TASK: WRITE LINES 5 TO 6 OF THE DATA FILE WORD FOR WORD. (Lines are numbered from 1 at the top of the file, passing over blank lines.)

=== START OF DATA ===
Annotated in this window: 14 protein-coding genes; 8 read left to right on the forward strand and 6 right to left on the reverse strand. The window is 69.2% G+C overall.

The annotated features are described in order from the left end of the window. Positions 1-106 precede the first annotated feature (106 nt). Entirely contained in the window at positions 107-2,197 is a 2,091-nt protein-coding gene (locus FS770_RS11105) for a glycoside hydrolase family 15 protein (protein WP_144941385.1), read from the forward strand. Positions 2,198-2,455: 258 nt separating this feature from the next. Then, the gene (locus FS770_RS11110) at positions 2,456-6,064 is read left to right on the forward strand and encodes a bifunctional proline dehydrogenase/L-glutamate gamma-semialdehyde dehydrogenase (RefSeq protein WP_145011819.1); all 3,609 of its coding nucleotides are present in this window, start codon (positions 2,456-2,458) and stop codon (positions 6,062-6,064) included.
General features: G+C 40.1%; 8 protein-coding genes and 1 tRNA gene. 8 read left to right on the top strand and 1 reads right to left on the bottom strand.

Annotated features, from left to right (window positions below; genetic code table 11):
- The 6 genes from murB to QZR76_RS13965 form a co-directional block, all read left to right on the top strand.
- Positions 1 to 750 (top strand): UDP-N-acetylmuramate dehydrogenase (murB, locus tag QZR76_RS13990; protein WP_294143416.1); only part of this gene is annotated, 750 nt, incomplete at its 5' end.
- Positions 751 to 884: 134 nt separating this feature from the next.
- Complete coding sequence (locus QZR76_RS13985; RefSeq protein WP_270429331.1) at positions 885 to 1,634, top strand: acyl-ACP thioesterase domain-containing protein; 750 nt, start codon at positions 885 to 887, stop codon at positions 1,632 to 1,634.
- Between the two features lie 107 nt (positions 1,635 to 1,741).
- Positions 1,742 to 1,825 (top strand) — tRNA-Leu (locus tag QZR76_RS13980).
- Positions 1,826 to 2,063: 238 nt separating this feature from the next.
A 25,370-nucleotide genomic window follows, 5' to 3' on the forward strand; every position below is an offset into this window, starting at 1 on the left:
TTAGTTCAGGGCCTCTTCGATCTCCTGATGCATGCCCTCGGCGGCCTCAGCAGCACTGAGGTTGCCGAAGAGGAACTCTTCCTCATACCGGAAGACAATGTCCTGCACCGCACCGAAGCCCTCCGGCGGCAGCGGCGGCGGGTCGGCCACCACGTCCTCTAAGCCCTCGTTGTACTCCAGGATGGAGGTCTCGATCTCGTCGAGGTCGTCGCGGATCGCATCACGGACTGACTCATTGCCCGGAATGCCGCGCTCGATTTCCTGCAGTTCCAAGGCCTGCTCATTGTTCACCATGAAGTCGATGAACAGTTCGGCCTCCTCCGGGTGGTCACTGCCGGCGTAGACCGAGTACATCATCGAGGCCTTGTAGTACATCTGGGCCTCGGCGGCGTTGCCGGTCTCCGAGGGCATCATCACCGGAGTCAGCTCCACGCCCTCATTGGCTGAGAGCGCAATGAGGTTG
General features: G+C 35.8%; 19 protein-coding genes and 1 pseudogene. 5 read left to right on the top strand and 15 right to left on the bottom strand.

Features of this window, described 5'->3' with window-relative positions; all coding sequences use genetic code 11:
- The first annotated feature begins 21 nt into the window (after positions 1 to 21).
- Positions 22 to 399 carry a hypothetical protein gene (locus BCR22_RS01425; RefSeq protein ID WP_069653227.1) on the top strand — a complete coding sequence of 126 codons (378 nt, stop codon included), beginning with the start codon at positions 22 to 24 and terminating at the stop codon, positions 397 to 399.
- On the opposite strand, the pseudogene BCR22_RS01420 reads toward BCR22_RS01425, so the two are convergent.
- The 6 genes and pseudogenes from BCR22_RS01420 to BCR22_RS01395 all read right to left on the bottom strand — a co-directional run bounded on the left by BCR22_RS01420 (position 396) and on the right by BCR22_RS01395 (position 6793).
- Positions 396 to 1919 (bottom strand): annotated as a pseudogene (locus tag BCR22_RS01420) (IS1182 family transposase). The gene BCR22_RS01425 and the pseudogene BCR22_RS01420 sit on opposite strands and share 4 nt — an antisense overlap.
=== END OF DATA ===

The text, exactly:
- The 6 genes from murB to QZR76_RS13965 form a co-directional block, all read left to right on the top strand.
- Positions 1 to 750 (top strand): UDP-N-acetylmuramate dehydrogenase (murB, locus tag QZR76_RS13990; protein WP_294143416.1); only part of this gene is annotated, 750 nt, incomplete at its 5' end.